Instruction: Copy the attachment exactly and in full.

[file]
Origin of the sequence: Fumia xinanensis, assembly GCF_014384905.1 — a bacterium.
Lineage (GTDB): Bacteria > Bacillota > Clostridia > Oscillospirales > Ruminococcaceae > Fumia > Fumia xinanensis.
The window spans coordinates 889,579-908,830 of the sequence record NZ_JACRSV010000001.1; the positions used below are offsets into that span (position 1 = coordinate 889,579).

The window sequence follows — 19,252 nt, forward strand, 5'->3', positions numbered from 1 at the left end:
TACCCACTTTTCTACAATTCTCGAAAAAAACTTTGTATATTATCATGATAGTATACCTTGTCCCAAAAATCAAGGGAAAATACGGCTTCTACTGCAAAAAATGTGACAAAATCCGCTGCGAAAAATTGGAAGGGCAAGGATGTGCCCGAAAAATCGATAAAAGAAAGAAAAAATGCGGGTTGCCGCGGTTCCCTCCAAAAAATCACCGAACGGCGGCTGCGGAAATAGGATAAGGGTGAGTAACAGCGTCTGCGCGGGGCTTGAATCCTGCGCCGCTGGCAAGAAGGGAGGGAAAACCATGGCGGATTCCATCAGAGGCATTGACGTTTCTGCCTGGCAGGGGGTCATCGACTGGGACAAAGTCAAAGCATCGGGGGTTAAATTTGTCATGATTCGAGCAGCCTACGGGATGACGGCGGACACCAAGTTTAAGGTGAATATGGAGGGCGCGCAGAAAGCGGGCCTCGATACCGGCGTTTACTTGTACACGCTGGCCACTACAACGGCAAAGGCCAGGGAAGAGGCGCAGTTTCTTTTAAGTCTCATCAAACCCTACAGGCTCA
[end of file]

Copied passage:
Origin of the sequence: Fumia xinanensis, assembly GCF_014384905.1 — a bacterium.
Lineage (GTDB): Bacteria > Bacillota > Clostridia > Oscillospirales > Ruminococcaceae > Fumia > Fumia xinanensis.
The window spans coordinates 889,579-908,830 of the sequence record NZ_JACRSV010000001.1; the positions used below are offsets into that span (position 1 = coordinate 889,579).

The window sequence follows — 19,252 nt, forward strand, 5'->3', positions numbered from 1 at the left end:
TACCCACTTTTCTACAATTCTCGAAAAAAACTTTGTATATTATCATGATAGTATACCTTGTCCCAAAAATCAAGGGAAAATACGGCTTCTACTGCAAAAAATGTGACAAAATCCGCTGCGAAAAATTGGAAGGGCAAGGATGTGCCCGAAAAATCGATAAAAGAAAGAAAAAATGCGGGTTGCCGCGGTTCCCTCCAAAAAATCACCGAACGGCGGCTGCGGAAATAGGATAAGGGTGAGTAACAGCGTCTGCGCGGGGCTTGAATCCTGCGCCGCTGGCAAGAAGGGAGGGAAAACCATGGCGGATTCCATCAGAGGCATTGACGTTTCTGCCTGGCAGGGGGTCATCGACTGGGACAAAGTCAAAGCATCGGGGGTTAAATTTGTCATGATTCGAGCAGCCTACGGGATGACGGCGGACACCAAGTTTAAGGTGAATATGGAGGGCGCGCAGAAAGCGGGCCTCGATACCGGCGTTTACTTGTACACGCTGGCCACTACAACGGCAAAGGCCAGGGAAGAGGCGCAGTTTCTTTTAAGTCTCATCAAACCCTACAGGCTCA